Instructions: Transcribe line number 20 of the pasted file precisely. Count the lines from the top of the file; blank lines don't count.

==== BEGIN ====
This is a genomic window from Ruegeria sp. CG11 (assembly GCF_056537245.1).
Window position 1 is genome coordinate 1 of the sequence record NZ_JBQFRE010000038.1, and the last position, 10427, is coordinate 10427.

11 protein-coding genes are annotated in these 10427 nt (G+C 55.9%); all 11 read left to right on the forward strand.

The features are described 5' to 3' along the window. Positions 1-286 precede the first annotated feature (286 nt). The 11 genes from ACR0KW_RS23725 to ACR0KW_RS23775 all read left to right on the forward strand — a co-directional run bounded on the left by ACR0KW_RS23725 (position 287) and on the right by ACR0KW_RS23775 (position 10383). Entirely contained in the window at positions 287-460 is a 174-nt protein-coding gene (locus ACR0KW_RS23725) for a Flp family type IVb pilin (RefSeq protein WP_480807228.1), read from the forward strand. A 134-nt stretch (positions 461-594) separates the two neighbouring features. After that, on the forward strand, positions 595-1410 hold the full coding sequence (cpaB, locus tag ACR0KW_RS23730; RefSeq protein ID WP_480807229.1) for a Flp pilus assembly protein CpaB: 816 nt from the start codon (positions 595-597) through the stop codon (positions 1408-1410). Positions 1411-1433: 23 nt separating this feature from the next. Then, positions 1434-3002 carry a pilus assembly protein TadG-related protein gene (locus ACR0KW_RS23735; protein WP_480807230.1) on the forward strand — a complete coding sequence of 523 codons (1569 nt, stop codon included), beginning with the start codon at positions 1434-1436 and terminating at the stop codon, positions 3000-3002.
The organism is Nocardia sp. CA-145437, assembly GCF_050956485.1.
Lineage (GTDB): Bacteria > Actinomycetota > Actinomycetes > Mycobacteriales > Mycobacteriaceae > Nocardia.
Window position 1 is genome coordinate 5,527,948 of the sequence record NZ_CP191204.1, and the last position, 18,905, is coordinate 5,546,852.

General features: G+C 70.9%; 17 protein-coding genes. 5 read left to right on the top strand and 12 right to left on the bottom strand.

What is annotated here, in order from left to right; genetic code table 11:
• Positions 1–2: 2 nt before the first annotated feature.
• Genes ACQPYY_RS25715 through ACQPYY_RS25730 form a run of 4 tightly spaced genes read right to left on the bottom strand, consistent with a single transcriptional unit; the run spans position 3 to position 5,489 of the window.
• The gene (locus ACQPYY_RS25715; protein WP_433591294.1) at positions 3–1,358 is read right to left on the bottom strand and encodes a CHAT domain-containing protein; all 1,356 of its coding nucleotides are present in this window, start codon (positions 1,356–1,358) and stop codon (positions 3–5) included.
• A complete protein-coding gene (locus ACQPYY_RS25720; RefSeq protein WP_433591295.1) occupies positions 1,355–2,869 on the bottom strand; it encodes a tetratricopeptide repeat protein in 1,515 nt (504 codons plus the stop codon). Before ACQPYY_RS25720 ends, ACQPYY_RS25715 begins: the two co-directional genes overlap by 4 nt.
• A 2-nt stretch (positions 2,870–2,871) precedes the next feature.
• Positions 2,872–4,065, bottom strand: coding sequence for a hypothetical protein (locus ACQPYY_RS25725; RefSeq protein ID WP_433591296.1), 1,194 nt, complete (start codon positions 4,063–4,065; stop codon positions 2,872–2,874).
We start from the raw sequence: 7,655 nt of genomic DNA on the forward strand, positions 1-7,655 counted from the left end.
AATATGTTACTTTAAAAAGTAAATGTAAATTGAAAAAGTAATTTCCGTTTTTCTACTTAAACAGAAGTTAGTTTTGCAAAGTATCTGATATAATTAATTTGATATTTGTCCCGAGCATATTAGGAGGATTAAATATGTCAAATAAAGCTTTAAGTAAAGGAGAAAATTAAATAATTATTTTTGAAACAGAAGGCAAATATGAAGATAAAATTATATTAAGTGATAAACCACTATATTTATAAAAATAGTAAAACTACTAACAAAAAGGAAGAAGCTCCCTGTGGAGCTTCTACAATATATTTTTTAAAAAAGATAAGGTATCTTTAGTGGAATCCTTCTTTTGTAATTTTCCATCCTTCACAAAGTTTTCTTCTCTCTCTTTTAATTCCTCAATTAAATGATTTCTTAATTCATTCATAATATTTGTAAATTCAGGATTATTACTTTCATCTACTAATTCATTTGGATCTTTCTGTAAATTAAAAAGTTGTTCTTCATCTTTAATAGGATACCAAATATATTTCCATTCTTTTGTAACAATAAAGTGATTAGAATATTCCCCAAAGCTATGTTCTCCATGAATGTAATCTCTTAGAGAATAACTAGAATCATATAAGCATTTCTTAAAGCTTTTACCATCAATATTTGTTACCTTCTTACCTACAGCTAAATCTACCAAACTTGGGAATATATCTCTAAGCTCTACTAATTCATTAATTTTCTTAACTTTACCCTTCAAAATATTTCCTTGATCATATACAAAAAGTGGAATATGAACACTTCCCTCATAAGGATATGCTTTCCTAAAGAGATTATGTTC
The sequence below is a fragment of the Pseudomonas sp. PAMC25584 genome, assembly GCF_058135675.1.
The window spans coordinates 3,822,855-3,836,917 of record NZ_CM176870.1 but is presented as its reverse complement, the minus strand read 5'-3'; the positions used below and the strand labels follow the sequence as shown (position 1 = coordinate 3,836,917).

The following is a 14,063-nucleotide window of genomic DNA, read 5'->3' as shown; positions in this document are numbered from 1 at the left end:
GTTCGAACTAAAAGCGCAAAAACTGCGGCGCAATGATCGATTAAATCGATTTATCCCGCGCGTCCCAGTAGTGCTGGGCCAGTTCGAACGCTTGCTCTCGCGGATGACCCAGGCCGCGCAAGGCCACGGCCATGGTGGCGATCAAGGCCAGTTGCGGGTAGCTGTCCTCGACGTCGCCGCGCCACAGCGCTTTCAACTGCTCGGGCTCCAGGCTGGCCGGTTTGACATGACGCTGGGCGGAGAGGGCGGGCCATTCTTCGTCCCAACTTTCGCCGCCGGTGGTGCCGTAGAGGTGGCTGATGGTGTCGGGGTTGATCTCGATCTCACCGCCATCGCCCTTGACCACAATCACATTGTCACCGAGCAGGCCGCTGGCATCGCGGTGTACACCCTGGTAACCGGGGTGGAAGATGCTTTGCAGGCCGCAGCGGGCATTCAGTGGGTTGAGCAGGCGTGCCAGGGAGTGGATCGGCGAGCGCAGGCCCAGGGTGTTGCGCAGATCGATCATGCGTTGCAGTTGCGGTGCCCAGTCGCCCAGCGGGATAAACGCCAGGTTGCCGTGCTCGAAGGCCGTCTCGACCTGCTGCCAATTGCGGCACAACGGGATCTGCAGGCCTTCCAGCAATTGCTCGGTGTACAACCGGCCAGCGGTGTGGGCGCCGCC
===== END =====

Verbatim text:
The following is a 14,063-nucleotide window of genomic DNA, read 5'->3' as shown; positions in this document are numbered from 1 at the left end: